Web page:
I haven’t posted in quite a while. Been busy with all the job switching, getting used to Mac things and such. On another topic while cleaning up my hard drive I’m finding various neat stuff, that I forgot about. Will try and share some of it with the rest of you. These are mostly things that you either need or don’t care about at all. One of those things is a screencast that I’ve forgotten I made. It was created for a competition hosted by NetTuts+ and touches on some of the basics of PhoneGap platform. I didn’t actually win and now it’s a shame I remembered it only a few months later, but perhaps it could still be useful to someone.
Hi there! Here’s another quick suggestion for all of you out there who have to deal with a lot of web server environments and need to make sure that they’re all alive and responsive. Sure there are all sorts of tools for server monitoring and performance tracking, but I found that most of the time you just need to know if the server is up & running. And of course you should be notified if it’s not. Here’s my short Python script that does just that. You will need to tweak it a little to use in your environment. First of all I’ve set the content threshold to 2000 Bytes which means that the expected length of the page content returned is no less than 2000 Bytes. If it’s below this value, one could assume that something’s fishy going on. You might want to change this value to something else depending on what your web server returns. Another thing that you’ll want to change is the servers dictionary in the main() method. The logic behind this is that each of the web servers is assigned a responsible person that you would need to inform if something is wrong with the server. You should list all your servers that need to be monitored and the responsible person’s e-mails. The final change is on the line where you instantiate the HeartbeatMonitor class. The first parameter admins is a list of e-mails of the people who will receive the notification if any of the servers are down. You can leave this list empty if you want, but I usually put my e-mail in there since I like to be in the loop. The second parameter mailServer is the SMTP server which will be used to send notifications so make sure this one is set correctly. This parameter is actually optional and localhost will be used as the default mail server if you decide to skip it.
I’ll keep this one short. Don’t know about you, but I’ve always been frustrated about how most FTP clients won’t let you search for files on a remote FTP server. I remember I used some client that had this functionality, but this was quite a while ago so I can’t even remember the name of it. If someone else knows any lightweight tools that let you do that, please leave a comment. Recently I needed to do some quick searches on the servers that I have only FTP access to. And you know what they say… “when you can’t find the right tool for the job – write it yourself” Actually I don’t know if anyone says that but I decided to do it and put together a Python script just for this task. I’m not sure if many others have run into a similar problem, but I put it on GitHub anyway. I called it FTP search for obvious reasons. You can find the script and a short documentation there. The only prerequisite is that you have Python 2.7.x installed. I can’t promise you that it will work with Python 3.x but you’re welcome to try. If you have any ideas on how to improve this little tool and wish to contribute then leave a comment bellow or contact me via e-mail that’s specified on GitHub’s project page.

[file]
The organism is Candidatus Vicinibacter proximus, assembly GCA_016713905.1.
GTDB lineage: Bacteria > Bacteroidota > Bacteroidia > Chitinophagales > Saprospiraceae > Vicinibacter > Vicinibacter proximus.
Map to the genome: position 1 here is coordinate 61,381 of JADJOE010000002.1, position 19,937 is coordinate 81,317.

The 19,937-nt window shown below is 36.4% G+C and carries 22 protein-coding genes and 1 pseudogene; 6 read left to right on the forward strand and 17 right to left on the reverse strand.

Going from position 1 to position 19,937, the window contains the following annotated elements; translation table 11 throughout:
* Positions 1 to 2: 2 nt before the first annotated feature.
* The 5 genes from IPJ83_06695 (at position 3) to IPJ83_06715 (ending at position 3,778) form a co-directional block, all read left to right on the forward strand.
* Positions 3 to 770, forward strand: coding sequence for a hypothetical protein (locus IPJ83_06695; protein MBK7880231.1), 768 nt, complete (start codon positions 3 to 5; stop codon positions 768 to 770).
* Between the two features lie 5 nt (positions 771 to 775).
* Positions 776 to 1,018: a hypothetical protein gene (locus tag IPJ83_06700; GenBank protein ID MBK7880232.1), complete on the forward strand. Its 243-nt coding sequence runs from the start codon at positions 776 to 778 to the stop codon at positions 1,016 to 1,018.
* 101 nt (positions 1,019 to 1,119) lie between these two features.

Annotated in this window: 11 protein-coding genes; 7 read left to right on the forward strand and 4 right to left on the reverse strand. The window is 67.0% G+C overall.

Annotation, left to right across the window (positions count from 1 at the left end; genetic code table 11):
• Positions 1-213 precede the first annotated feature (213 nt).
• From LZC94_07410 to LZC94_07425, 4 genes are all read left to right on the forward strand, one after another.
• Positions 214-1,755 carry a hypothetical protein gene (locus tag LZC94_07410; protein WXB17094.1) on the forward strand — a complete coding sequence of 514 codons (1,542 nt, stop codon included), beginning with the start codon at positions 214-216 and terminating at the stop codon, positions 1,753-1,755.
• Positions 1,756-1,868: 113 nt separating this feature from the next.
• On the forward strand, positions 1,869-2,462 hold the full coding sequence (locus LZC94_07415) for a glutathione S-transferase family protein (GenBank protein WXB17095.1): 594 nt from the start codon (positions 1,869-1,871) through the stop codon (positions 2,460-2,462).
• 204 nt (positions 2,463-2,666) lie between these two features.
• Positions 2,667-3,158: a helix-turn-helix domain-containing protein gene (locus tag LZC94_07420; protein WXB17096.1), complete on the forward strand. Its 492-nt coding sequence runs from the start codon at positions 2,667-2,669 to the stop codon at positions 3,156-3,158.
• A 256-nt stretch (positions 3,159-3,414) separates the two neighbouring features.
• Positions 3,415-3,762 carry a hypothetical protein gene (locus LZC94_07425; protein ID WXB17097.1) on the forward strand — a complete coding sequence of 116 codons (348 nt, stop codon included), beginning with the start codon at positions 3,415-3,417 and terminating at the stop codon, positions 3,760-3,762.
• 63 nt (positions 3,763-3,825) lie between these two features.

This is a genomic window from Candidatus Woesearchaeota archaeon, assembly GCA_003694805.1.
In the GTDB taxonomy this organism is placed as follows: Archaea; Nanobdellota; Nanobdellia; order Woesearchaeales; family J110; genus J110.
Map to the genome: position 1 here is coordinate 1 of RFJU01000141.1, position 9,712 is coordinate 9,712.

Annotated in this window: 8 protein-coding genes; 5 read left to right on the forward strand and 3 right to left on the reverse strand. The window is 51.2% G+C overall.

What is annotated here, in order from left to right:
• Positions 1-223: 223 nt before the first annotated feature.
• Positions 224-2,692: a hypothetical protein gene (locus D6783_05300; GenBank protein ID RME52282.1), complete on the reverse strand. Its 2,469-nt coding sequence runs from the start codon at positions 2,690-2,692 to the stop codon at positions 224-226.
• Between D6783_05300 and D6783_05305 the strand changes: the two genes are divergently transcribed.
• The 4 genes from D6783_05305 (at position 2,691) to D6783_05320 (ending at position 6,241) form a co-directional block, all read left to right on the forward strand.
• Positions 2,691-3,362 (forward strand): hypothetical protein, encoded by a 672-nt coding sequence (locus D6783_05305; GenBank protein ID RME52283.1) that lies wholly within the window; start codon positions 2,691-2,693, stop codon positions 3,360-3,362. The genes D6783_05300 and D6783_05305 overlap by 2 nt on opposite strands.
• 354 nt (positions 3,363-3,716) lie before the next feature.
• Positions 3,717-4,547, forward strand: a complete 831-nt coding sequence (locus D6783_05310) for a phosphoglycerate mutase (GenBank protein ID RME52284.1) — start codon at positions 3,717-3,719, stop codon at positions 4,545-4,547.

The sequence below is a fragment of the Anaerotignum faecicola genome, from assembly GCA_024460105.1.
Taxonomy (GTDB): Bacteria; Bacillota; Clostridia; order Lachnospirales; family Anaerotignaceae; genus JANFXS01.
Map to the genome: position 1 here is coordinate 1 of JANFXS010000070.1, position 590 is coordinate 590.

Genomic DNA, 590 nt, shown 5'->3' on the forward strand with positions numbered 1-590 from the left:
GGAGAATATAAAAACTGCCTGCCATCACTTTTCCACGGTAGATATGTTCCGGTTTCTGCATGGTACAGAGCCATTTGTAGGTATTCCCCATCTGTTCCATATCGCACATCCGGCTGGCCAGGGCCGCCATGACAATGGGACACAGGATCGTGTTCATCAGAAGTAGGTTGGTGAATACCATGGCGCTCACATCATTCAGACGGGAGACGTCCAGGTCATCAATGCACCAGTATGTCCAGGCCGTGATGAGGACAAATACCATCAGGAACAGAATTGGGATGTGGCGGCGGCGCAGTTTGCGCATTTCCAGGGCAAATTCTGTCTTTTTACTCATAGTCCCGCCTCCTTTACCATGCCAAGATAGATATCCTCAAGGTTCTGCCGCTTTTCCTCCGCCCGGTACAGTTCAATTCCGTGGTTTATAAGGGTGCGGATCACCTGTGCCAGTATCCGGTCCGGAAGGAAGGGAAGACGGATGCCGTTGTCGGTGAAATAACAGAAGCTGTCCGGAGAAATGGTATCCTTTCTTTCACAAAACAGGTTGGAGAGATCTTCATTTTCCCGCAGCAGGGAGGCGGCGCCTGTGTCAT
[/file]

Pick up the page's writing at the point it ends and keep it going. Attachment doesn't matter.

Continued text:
I’ve already talked a bit about managing large amounts of files in my post Disk efficiency when dealing with tons of small files so you can kind of tell that I’m a proponent of having as little files on disk as possible (but not less). In my everyday tasks I’m using this program called Everything by David Carpenter and I suggest you check it out if you don’t know it yet. The concept is simple, but the consequences are immense – the program indexes all the files and folders on all volumes connected to your computer i.e. your hard disk drives, flash drives, cd/dvd-roms, etc. And it tracks the changes so this index is always up-to-date allowing you very fast access to ANY FILE on your computer. The thing is that it indexes all the files on startup so the more files you have the longer it takes. To illustrate another reason why too many files aren’t great see the picture below.
Imagine a situation where you’re sitting in front of a colleague’s computer or one that is publicly used. By definition you’re missing all your favorite tools that you’re used to and you can’t install them even if you wanted to. Here’s a short list of online tools that help me a lot when I’m using a computer other than my own. These do not fully replace the desktop equivalents, but they’re good enough. Though it’s not a list of tools that replace desktop applications, but rather a list of online tools that complement them and some provide functionality that does not exist in desktop based applications.